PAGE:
Section 32: Olympic Symbol etc. (Protection) Act 1995 and Schedule 3: Olympic Symbol Protection
80.This section introduces Schedule 3. Schedule 3 amends the Olympic Symbol etc. (Protection) Act 1995 (“OSPA”) which creates the Olympic association right, protecting the Olympic symbol, motto and other words relating to the Olympics. Schedule 3 allows for joint proprietorship of the Olympic association right, affords increased protection for the Olympic words, symbols and motto, clarifies exceptions to the Act, and creates a Paralympic association right.
81.Paragraph 2 provides additional flexibility in relation to proprietorship of the Olympic association right allowing more than one person or body to exercise rights in relation to the Olympic symbol, motto and associated words. Appointments may be made for different purposes, which will allow Paralympic organisations to be joint proprietors of Paralympic words and Olympic organisations to hold rights to Olympic words. Joint proprietorship is necessary because of IOC requirements: the IOC requires rights to Olympic intellectual property to pass from the national organising committee – the British Olympic Association – to the LOCOG in the lead up to and during the Games. However, the British Olympic Association will need to retain residual rights for certain purposes.
82.Paragraph 3 extends the infringement of the Olympic association right to words that are similar to the protected words in OSPA and which create in the public’s mind an association with the Olympic Games or the Olympic movement. OSPA already provides protection against the use of mottos and symbols similar to the Olympic symbol and motto. This new measure provides protection to words similar to those protected under the Olympic association right.
83.Paragraph 4 clarifies the exemptions and limitations to the Olympic association right. This includes providing clarity over the definition of “association”, particularly linking it to the idea that someone has created a commercial or contractual, or corporate or financial (eg sponsorship), link between a person, product or service and the Games except where this is in accordance with honest commercial practices. Paragraph 4 also provides the Secretary of State with a power to further clarify the concept of association by order.
84.Paragraph 4 also provides for limitations and exemptions to the Olympic association right, including reporting on, or providing information about, the Games..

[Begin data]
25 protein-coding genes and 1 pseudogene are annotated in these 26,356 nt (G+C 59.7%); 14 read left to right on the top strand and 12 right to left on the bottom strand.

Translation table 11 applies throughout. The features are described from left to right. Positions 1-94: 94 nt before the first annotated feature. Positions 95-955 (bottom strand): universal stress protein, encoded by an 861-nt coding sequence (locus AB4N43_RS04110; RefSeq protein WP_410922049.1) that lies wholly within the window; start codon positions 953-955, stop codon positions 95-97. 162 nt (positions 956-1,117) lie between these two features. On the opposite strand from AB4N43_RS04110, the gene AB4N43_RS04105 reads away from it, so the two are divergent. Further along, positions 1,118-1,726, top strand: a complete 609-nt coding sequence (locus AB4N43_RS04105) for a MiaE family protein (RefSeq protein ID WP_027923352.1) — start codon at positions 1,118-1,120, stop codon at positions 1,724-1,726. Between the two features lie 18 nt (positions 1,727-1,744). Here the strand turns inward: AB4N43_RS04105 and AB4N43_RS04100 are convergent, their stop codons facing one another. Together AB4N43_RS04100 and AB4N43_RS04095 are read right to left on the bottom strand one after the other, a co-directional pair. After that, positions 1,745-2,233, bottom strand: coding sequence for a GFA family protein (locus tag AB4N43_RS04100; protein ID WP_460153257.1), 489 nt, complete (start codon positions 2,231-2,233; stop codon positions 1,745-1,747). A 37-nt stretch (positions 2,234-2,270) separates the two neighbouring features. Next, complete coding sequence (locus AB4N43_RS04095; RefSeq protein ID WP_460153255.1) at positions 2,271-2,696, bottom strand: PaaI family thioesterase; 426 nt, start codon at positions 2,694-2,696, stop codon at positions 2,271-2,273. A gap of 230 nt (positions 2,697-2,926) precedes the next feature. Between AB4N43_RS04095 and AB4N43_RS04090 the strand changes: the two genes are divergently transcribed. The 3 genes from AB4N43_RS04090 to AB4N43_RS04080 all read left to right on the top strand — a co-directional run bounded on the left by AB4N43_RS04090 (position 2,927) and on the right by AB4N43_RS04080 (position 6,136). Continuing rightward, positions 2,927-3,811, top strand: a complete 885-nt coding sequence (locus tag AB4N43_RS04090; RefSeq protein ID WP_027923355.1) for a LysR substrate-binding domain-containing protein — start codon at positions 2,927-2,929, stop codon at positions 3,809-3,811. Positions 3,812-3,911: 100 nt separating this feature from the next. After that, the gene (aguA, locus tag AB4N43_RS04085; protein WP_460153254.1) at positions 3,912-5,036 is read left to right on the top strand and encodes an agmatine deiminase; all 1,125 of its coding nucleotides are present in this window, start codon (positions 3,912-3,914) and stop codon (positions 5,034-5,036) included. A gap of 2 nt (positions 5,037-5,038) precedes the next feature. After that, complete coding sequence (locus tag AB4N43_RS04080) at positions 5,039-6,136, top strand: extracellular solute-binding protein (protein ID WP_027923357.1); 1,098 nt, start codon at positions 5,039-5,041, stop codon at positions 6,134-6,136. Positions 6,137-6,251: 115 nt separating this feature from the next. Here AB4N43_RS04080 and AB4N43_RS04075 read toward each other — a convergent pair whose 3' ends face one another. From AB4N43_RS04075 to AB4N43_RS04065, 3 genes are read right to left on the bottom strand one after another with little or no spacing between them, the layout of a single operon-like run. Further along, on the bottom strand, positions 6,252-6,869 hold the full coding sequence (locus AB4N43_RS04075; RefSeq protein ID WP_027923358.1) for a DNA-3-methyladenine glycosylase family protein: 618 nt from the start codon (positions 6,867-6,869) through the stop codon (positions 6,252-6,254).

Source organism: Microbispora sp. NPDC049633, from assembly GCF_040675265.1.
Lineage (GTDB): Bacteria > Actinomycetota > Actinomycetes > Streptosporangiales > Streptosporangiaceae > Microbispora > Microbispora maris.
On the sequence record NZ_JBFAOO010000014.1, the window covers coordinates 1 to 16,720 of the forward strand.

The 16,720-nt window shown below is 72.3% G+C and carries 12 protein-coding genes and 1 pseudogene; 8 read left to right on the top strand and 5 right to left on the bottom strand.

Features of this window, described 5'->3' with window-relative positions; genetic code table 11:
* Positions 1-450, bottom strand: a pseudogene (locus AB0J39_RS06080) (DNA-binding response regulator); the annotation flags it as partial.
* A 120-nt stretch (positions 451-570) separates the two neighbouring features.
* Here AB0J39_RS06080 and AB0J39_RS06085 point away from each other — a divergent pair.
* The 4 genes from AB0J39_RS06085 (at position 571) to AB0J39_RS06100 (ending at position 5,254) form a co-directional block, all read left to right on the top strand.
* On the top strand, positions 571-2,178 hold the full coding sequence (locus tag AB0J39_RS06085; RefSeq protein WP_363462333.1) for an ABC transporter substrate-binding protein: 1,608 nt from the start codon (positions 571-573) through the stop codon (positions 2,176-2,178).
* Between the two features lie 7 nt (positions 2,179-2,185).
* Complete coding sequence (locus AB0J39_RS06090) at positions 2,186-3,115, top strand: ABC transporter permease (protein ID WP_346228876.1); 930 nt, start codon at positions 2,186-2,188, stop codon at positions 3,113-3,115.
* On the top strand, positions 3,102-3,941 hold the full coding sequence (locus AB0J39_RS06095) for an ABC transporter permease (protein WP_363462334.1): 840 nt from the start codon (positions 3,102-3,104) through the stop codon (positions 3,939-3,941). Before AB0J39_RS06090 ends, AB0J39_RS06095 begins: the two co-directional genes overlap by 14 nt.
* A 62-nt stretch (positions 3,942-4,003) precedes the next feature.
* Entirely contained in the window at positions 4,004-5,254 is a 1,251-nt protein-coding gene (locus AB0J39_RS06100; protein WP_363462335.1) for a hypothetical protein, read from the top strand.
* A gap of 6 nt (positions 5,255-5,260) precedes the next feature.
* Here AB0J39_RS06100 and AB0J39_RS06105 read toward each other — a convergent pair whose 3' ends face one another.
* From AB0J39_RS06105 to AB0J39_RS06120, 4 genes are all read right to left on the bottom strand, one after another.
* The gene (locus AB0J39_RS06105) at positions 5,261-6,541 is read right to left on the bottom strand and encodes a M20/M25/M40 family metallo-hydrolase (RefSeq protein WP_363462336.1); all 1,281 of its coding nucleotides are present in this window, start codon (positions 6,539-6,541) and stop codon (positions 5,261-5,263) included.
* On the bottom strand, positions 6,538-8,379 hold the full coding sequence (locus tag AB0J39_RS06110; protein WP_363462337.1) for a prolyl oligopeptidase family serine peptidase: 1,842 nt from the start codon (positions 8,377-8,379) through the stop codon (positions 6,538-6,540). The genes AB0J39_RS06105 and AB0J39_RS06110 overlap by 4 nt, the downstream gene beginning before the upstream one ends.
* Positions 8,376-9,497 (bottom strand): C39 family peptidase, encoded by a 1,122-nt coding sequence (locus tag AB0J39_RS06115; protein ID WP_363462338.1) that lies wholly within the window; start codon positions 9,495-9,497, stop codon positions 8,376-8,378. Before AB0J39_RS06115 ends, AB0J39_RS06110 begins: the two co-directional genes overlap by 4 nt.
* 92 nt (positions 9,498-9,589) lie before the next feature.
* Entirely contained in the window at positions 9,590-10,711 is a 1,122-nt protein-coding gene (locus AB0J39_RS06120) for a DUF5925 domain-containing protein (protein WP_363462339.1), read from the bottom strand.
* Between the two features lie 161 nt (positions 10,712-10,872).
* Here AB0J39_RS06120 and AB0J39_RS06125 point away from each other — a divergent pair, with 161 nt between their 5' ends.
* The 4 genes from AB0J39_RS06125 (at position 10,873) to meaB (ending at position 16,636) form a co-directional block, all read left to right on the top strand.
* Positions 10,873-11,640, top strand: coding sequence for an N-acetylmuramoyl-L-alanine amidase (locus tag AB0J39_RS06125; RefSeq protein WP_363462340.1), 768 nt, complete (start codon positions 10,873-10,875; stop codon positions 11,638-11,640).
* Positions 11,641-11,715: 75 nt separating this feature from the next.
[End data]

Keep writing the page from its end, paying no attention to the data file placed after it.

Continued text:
85.Paragraphs 6 to 9 create a Paralympic association right - analogous to the Olympic association right - offering protection to the Paralympic symbol, motto and associated words. Rights over Paralympic words or symbols which exist at the time that the Paralympic association right is created will be protected. This means that, for example, individuals or companies will be entitled to continue to use existing business names which use words which become protected under the Act.
86.If the International Olympic Committee (IOC) or International Paralympic Committee (IPC) change their motto or symbol, the Secretary of State has power to amend by order that which is protected under the Act.
87.Paragraph 11 raises the fine which can be imposed for committing an offence under section 8 of OSPA (infringement marketing of goods) during the period from 2 months after Royal Assent until 31 December 2012. In the Magistrates’ Courts the maximum fine will be £20,000, which is higher than the maximum fine which Magistrates can normally apply. The section provides for higher fines because the offence is considered to be highly lucrative in the lead up to and during Games time.
88.Paragraph 12 gives Trading Standards Officers enforcement powers in relation to offences under OSPA and allows LOCOG to make payments to local weights and measures authorities for any enforcement activity they carry out as a result of these increased powers.
89.Paragraph 13 makes offences under OSPA an arrestable offence.
90.Paragraph 14 gives Her Majesty’s Revenue and Customs (HMRC) officers powers to detain OSPA infringing goods on entry to the UK. These provisions provide HMRC officers with largely analogous powers to those they already hold for trademark infringing goods.
91.Paragraph 14 specifically provides for HMRC officers to seize goods either where they have notice in writing from LOCOG or the British Olympic Association, or the British Paralympic Association (the “proprietors”) or where HMRC officers discover items during their ordinary course of business.
92.Paragraph 14 also sets out the process for how the proprietors are informed about any seizures, how they are provided with samples and the time limits by which proceedings have to be brought in relation to any infringing goods.